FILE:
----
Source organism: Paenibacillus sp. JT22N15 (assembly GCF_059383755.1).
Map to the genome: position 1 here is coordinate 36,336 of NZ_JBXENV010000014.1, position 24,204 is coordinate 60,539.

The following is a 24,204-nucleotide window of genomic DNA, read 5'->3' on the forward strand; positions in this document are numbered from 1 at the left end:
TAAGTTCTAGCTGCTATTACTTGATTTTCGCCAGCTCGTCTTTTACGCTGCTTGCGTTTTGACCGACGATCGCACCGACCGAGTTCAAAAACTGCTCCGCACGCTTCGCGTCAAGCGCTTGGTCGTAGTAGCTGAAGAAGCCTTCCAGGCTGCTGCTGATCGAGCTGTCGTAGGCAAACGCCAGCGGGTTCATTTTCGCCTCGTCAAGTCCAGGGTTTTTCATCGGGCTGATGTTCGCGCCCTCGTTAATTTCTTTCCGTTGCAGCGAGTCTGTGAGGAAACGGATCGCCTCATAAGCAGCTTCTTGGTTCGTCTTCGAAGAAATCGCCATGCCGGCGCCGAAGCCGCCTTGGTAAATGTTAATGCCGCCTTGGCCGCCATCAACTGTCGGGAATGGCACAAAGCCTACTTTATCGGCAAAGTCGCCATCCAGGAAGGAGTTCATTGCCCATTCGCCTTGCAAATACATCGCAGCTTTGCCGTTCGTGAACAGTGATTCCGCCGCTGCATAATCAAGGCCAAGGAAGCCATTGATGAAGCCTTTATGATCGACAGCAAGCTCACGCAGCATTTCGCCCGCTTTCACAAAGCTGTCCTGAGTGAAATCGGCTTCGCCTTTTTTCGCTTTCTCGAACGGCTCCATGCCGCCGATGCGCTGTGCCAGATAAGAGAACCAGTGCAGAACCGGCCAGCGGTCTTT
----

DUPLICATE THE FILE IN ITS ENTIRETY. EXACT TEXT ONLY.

Source organism: Paenibacillus sp. JT22N15 (assembly GCF_059383755.1).
Map to the genome: position 1 here is coordinate 36,336 of NZ_JBXENV010000014.1, position 24,204 is coordinate 60,539.

The following is a 24,204-nucleotide window of genomic DNA, read 5'->3' on the forward strand; positions in this document are numbered from 1 at the left end:
TAAGTTCTAGCTGCTATTACTTGATTTTCGCCAGCTCGTCTTTTACGCTGCTTGCGTTTTGACCGACGATCGCACCGACCGAGTTCAAAAACTGCTCCGCACGCTTCGCGTCAAGCGCTTGGTCGTAGTAGCTGAAGAAGCCTTCCAGGCTGCTGCTGATCGAGCTGTCGTAGGCAAACGCCAGCGGGTTCATTTTCGCCTCGTCAAGTCCAGGGTTTTTCATCGGGCTGATGTTCGCGCCCTCGTTAATTTCTTTCCGTTGCAGCGAGTCTGTGAGGAAACGGATCGCCTCATAAGCAGCTTCTTGGTTCGTCTTCGAAGAAATCGCCATGCCGGCGCCGAAGCCGCCTTGGTAAATGTTAATGCCGCCTTGGCCGCCATCAACTGTCGGGAATGGCACAAAGCCTACTTTATCGGCAAAGTCGCCATCCAGGAAGGAGTTCATTGCCCATTCGCCTTGCAAATACATCGCAGCTTTGCCGTTCGTGAACAGTGATTCCGCCGCTGCATAATCAAGGCCAAGGAAGCCATTGATGAAGCCTTTATGATCGACAGCAAGCTCACGCAGCATTTCGCCCGCTTTCACAAAGCTGTCCTGAGTGAAATCGGCTTCGCCTTTTTTCGCTTTCTCGAACGGCTCCATGCCGCCGATGCGCTGTGCCAGATAAGAGAACCAGTGCAGAACCGGCCAGCGGTCTTT